Lies people tell in online dating

August 5, 2010  |  Statistics

Male height distribution graph on OkCupid

Online dating site OkCupid continues with amusing yet thorough analysis of their 1.51 million users. This time around, they cover the lies people tell:

People do everything they can in their OkCupid profiles to make themselves seem awesome, and surely many of our users genuinely are. But it's very hard for the casual browser to tell truth from fiction. With our behind-the-scenes perspective, we're able to shed some light on some typical claims and the likely realities behind them.

Among the findings:

  • People exaggerate their height by about two inches.
  • If someone says they make $100k per year, they probably mean $80k.
  • The more attractive a picture, the older it is.
  • Most self-identified bisexuals (80%) only like one gender.

Buyer beware.

7 Comments

  • John Morrow August 5, 2010 at 7:02 pm

    While I don’t doubt the exaggeration of height and salary on dating sites, I honestly dont know what the “average” distribution looks like for height in the US. Where did they get the source of this distribution?

  • Also, it is not reasonable to assume that OkCupid men are a random sample of U.S. men.

    - They probably are younger than the total population. Later generations are taller on average than older ones. Thus people on dating sites probably actually are taller.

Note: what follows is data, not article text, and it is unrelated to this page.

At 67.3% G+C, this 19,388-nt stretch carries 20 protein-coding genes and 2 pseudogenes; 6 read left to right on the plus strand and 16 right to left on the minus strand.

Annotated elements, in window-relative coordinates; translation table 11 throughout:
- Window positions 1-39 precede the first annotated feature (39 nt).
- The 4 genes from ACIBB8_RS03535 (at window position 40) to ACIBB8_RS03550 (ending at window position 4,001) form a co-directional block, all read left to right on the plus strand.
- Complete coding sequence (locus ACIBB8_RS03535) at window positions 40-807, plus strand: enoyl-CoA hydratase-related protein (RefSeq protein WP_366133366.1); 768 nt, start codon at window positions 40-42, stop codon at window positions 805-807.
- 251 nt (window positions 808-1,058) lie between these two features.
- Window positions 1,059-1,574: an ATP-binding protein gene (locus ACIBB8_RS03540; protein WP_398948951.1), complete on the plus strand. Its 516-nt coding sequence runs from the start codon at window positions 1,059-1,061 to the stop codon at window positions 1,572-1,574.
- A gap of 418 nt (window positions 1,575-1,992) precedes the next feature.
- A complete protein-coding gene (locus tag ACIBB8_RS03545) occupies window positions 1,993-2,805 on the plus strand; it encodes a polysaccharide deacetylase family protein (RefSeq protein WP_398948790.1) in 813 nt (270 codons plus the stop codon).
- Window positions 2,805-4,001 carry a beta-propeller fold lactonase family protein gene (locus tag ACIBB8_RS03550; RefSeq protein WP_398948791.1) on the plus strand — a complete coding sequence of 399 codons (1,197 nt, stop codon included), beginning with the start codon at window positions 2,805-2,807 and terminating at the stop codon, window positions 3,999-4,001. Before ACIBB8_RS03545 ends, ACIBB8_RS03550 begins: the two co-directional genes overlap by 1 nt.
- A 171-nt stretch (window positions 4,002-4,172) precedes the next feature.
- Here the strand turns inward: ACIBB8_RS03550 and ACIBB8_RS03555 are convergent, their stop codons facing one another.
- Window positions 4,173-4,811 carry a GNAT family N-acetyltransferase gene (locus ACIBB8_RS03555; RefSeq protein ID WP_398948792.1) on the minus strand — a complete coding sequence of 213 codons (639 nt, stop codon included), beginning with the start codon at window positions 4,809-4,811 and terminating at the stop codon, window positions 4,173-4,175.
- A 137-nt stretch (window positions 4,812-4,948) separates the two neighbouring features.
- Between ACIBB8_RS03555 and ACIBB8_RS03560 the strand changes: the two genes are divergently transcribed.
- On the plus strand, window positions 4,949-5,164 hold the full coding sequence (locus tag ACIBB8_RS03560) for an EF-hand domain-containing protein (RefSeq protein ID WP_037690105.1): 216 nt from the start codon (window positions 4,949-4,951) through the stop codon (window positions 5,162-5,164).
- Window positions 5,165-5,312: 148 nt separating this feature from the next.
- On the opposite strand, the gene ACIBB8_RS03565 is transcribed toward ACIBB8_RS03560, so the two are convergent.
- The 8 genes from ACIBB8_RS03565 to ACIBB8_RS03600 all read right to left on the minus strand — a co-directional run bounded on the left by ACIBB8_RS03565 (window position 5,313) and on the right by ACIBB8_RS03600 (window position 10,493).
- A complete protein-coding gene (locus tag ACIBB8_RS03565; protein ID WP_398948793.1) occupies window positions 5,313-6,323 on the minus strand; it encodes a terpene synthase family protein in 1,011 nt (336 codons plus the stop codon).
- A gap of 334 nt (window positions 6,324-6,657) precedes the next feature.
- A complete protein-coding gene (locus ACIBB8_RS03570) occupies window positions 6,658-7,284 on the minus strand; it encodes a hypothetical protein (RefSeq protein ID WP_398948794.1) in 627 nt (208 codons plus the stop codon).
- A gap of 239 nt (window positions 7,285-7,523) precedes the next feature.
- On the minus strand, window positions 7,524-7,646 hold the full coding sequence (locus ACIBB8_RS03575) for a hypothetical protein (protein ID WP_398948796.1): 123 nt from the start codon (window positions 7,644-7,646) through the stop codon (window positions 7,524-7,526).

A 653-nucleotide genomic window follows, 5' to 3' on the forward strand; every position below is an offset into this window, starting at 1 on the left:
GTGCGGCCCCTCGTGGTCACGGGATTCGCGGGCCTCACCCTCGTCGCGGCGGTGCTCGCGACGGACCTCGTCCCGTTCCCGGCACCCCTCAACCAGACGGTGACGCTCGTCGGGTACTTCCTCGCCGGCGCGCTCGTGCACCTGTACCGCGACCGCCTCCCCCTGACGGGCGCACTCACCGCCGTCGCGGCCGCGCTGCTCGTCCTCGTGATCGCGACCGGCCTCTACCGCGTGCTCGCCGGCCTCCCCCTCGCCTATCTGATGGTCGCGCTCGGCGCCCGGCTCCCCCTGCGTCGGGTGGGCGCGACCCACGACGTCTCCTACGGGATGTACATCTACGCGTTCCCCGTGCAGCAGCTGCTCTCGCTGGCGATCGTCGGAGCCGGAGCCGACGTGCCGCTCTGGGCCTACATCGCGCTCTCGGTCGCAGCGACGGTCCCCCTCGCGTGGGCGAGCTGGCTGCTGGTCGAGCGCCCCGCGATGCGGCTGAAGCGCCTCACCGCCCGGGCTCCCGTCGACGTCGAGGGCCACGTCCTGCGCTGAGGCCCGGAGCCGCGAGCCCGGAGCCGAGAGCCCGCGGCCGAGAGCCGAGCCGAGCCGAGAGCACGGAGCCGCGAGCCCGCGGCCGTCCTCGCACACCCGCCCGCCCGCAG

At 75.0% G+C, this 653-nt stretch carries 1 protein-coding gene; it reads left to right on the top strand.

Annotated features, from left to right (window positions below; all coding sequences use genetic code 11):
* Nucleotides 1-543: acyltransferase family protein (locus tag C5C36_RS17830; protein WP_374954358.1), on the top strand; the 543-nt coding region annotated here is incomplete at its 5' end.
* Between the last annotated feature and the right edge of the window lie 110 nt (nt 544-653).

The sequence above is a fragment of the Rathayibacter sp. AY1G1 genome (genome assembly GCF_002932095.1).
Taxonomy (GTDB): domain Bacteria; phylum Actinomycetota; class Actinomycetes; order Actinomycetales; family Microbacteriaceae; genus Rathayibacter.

- Poor people use the internet less or not at all. So you can expect the users of a dating site to have higher incomes.

    How many more differences can you think of. It’s easy to find a dozen.

    • True, but with a sample size of 1.5 million, there’s some credibility to the argument.

      • Unfortunately not. If the sampling procedure is systematically biased as it is here (in the form of self selection and thus oversampling of specific groups), the sample size does not change anything at all.

        It //would// decreases the size of your confidence interval if it was a random sample, sure. But it is not and you simply cannot compare the two data sets unless you use some form of matching procedure.

    • Smack: right. And there could be basic differences between the general population and single people, too. E.g.: Are wealthy people more likely to be single in their 50′s? I wouldn’t expect that to be a big effect, but I wouldn’t be surprised if it’s there.

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